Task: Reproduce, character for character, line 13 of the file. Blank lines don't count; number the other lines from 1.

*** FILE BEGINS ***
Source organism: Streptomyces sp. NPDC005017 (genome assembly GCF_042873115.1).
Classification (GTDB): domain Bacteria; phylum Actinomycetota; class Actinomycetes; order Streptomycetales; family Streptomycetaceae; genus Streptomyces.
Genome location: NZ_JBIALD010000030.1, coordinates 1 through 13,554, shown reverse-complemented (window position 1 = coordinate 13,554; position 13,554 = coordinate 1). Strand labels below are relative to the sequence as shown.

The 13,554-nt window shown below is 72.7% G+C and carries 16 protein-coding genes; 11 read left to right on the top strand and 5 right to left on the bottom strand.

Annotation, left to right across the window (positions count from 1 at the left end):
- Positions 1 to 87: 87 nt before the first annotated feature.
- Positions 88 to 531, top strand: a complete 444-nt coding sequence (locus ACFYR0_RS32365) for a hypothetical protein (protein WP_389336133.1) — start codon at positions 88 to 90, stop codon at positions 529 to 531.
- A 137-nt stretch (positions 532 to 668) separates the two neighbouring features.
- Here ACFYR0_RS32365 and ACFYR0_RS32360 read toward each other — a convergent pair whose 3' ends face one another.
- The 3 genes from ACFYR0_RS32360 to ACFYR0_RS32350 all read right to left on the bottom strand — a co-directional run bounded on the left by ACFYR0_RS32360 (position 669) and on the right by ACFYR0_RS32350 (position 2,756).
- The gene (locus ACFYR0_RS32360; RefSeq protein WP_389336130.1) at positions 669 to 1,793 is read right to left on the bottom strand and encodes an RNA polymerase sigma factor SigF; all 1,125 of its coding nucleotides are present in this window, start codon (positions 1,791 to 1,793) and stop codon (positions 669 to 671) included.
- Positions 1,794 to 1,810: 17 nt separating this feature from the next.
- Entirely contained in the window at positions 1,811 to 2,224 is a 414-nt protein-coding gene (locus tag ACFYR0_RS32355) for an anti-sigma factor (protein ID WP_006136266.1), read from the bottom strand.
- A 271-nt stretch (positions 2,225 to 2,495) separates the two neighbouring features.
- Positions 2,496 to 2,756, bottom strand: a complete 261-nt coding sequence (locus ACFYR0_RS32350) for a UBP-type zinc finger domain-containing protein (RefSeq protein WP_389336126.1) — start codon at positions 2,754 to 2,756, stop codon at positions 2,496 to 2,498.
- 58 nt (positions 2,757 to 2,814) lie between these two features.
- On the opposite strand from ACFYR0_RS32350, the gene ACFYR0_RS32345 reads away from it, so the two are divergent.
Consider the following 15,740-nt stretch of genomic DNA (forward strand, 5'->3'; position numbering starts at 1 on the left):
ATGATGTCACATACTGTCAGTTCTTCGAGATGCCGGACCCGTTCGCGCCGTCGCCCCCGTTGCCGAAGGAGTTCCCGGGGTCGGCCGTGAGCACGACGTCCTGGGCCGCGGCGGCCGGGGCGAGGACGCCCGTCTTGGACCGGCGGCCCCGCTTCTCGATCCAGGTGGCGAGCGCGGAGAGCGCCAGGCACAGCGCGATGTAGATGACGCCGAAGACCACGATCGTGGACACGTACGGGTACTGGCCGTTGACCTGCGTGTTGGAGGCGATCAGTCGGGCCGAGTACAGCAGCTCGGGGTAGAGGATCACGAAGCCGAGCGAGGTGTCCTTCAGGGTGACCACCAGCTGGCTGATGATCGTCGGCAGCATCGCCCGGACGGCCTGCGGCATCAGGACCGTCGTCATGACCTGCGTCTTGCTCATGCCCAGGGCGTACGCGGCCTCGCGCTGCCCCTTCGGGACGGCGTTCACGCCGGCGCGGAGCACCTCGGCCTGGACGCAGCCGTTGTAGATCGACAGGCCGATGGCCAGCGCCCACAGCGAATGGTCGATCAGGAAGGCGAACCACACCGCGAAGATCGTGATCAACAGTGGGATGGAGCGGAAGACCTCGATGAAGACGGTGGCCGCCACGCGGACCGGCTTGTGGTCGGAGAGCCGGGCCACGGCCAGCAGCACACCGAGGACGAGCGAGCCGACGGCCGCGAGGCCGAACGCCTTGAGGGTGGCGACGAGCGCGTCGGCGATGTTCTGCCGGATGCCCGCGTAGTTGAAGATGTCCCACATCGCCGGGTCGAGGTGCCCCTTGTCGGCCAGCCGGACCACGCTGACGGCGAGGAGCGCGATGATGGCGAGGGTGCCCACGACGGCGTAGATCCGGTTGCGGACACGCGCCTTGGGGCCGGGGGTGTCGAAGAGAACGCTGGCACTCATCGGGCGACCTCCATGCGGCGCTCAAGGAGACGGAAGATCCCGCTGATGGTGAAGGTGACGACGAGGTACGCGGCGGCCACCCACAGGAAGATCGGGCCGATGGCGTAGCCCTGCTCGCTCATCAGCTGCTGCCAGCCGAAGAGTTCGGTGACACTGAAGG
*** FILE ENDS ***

- Entirely contained in the window at positions 1,811 to 2,224 is a 414-nt protein-coding gene (locus tag ACFYR0_RS32355) for an anti-sigma factor (protein ID WP_006136266.1), read from the bottom strand.